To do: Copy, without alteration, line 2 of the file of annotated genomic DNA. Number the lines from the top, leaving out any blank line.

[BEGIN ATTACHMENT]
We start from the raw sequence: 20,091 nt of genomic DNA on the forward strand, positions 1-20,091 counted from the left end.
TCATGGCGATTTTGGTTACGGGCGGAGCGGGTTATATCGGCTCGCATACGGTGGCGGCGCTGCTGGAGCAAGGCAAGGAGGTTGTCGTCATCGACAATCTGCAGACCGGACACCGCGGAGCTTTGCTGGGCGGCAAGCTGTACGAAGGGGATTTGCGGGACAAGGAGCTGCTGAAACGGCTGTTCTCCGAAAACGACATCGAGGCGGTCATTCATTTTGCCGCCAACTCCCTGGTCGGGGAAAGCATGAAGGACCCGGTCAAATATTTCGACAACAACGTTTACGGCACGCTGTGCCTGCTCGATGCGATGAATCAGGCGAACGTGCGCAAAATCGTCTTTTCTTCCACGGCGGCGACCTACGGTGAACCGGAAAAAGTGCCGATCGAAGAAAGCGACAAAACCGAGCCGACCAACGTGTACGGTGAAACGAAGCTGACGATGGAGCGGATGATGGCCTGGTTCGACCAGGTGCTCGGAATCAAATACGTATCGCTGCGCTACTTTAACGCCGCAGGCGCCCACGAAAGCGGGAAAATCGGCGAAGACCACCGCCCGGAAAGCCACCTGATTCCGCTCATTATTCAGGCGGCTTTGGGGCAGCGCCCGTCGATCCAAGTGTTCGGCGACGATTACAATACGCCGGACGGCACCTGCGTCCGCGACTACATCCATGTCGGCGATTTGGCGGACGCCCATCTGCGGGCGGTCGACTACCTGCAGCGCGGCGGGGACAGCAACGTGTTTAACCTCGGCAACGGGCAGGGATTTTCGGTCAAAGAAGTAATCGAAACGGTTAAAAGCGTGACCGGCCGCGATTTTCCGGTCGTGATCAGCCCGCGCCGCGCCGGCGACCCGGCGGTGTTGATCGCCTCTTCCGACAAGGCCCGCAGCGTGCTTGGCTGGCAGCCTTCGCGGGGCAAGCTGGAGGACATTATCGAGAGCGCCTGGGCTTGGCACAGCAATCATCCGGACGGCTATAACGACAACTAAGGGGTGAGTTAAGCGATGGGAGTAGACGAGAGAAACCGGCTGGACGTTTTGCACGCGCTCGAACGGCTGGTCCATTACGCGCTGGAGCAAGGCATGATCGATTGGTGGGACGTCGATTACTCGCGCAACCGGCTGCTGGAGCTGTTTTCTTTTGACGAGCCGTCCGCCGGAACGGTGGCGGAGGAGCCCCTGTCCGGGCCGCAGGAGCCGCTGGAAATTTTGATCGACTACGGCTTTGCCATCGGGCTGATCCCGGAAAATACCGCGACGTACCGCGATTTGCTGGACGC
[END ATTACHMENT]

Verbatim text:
TCATGGCGATTTTGGTTACGGGCGGAGCGGGTTATATCGGCTCGCATACGGTGGCGGCGCTGCTGGAGCAAGGCAAGGAGGTTGTCGTCATCGACAATCTGCAGACCGGACACCGCGGAGCTTTGCTGGGCGGCAAGCTGTACGAAGGGGATTTGCGGGACAAGGAGCTGCTGAAACGGCTGTTCTCCGAAAACGACATCGAGGCGGTCATTCATTTTGCCGCCAACTCCCTGGTCGGGGAAAGCATGAAGGACCCGGTCAAATATTTCGACAACAACGTTTACGGCACGCTGTGCCTGCTCGATGCGATGAATCAGGCGAACGTGCGCAAAATCGTCTTTTCTTCCACGGCGGCGACCTACGGTGAACCGGAAAAAGTGCCGATCGAAGAAAGCGACAAAACCGAGCCGACCAACGTGTACGGTGAAACGAAGCTGACGATGGAGCGGATGATGGCCTGGTTCGACCAGGTGCTCGGAATCAAATACGTATCGCTGCGCTACTTTAACGCCGCAGGCGCCCACGAAAGCGGGAAAATCGGCGAAGACCACCGCCCGGAAAGCCACCTGATTCCGCTCATTATTCAGGCGGCTTTGGGGCAGCGCCCGTCGATCCAAGTGTTCGGCGACGATTACAATACGCCGGACGGCACCTGCGTCCGCGACTACATCCATGTCGGCGATTTGGCGGACGCCCATCTGCGGGCGGTCGACTACCTGCAGCGCGGCGGGGACAGCAACGTGTTTAACCTCGGCAACGGGCAGGGATTTTCGGTCAAAGAAGTAATCGAAACGGTTAAAAGCGTGACCGGCCGCGATTTTCCGGTCGTGATCAGCCCGCGCCGCGCCGGCGACCCGGCGGTGTTGATCGCCTCTTCCGACAAGGCCCGCAGCGTGCTTGGCTGGCAGCCTTCGCGGGGCAAGCTGGAGGACATTATCGAGAGCGCCTGGGCTTGGCACAGCAATCATCCGGACGGCTATAACGACAACTAAGGGGTGAGTTAAGCGATGGGAGTAGACGAGAGAAACCGGCTGGACGTTTTGCACGCGCTCGAACGGCTGGTCCATTACGCGCTGGAGCAAGGCATGATCGATTGGTGGGACGTCGATTACTCGCGCAACCGGCTGCTGGAGCTGTTTTCTTTTGACGAGCCGTCCGCCGGAACGGTGGCGGAGGAGCCCCTGTCCGGGCCGCAGGAGCCGCTGGAAATTTTGATCGACTACGGCTTTGCCATCGGGCTGATCCCGGAAAATACCGCGACGTACCGCGATTTGCTGGACGC